9 Common Mistakes To Avoid When Selling a Website or Online Business

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Selling a website or online business is a pivotal and exciting point in an entrepreneur’s journey. However, the process of selling an online business can be fraught with costly pitfalls if not navigated carefully.

This article covers common mistakes made by sellers during the process. By understanding these potential missteps, you, as a business owner, can better prepare for a successful, smooth, and profitable exit from your online business.

Common Mistakes When Selling an Online Business

Here are some specific mistakes you’ll want to avoid and prevent.

Online business owner sitting at desk

1. Waiting Too Long (Selling at the Wrong Time)

One of the biggest mistakes you can make when selling your online business is waiting too long. Average monthly profit is the most significant factor in determining a website’s value or selling price. Unfortunately, many online business owners decide to sell after their site starts to decline.

The decline could be due to a loss of interest in the business, a lack of time to grow the site, changes in the industry, Google algorithm updates, or any number of other factors.

You should try to exit while your business is doing well and trending up to get the maximum value from the sale. Sites with upward trends (traffic, revenue, and profit) are much easier to sell and likely to go for higher multiples than a site that’s trending down.

Brad Wayland, Managing Director and Senior Advisor at Quiet Light says, “Most of the time I find that sellers wait until the business has peaked or they’ve become distracted with other interests and then come looking to sell. Many times this means the trends for the business are not ideal and sometimes even make it unsellable.”

Selling at the right time could be the difference in selling your site for 42x your average monthly profit vs. selling for 30x average monthly profit.

2. Not Planning Ahead

Planning ahead is crucial when selling an online business. Ideally, you should begin planning your exit strategy at least 6-12 months in advance, but the more time you have, the better. This will allow you enough time to make any necessary improvements or changes to increase the business’s value.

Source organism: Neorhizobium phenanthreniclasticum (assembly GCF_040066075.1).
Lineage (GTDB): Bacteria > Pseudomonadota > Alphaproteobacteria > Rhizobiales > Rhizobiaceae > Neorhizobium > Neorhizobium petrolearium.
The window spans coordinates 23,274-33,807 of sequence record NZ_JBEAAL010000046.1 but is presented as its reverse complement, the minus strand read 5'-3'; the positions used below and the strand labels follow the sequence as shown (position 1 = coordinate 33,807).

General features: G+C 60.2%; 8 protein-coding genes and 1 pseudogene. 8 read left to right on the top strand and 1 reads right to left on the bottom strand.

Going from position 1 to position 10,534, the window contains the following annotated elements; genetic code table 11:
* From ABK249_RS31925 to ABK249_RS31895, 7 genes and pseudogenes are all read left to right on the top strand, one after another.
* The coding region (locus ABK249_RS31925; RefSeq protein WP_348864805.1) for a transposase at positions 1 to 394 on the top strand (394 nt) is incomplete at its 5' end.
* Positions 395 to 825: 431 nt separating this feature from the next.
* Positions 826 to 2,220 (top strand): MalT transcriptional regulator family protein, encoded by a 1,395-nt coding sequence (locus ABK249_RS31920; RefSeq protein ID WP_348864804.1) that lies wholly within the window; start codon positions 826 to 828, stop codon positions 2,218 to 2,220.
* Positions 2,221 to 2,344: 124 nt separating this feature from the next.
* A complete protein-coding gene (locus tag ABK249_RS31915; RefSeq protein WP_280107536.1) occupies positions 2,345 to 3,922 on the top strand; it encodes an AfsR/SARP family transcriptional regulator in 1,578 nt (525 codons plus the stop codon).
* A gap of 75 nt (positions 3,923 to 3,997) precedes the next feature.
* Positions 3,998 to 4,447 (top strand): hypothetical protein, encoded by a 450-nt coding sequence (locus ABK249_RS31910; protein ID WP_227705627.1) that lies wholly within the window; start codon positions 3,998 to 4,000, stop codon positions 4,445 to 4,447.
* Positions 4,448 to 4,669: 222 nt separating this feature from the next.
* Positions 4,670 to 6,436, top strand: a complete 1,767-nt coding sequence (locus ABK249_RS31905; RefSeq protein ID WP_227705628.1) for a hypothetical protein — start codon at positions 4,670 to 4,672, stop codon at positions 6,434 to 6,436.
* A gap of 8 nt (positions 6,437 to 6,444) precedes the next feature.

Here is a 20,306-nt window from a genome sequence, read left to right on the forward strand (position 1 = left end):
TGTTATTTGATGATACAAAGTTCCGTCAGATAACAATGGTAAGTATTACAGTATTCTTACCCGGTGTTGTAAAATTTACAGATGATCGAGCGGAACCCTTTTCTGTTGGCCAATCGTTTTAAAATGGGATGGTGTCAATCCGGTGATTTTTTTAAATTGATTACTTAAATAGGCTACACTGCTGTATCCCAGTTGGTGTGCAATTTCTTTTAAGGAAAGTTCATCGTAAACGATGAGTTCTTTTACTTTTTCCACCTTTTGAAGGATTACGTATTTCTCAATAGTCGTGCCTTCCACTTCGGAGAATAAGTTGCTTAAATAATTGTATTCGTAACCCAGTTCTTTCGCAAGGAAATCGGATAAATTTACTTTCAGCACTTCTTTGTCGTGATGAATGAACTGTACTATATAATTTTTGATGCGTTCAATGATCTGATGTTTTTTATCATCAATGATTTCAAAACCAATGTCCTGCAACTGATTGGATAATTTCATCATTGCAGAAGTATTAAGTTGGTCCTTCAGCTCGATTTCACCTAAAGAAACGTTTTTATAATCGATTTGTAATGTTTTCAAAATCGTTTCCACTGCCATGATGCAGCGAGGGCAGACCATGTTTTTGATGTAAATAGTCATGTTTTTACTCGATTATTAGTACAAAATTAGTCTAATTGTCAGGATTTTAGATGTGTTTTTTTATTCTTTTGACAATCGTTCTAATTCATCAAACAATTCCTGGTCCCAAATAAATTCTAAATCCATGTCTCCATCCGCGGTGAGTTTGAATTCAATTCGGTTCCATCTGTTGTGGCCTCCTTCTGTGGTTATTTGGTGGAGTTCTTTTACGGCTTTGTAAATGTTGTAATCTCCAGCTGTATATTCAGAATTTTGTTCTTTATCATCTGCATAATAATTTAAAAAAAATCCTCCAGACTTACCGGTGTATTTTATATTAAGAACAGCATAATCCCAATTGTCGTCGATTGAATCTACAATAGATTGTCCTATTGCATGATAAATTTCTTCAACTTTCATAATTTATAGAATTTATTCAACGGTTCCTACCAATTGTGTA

Because average monthly profit is the biggest factor in the selling price, you can significantly increase the business’s value by increasing the profit before you sell.

Of course, there are many ways you can increase a site’s profit, including:

  • Maximizing existing revenue streams
  • Increasing conversion rates
  • Adding new revenue streams
  • Reducing expenses
  • Increasing traffic

For a detailed look at this topic, please read our article on how to increase the value of your website.

Planning ahead also gives you time to ensure your financial records are accurate and up-to-date. Additionally, you can work on creating standard operating procedures (SOPs) if you don’t already have them. SOPs show how the business is run, which makes it easier for a new owner to take over and continue operating the site without any major issues.

3. Not Continuing to Run the Site as Usual

Many online business owners make the mistake of neglecting their website or online business once they decide to sell. This can be a costly mistake, as potential buyers want to see a thriving business that’s growing and profitable.

Neglected sites tend to experience drops in traffic and revenue, and these downward trends make it difficult to sell the business.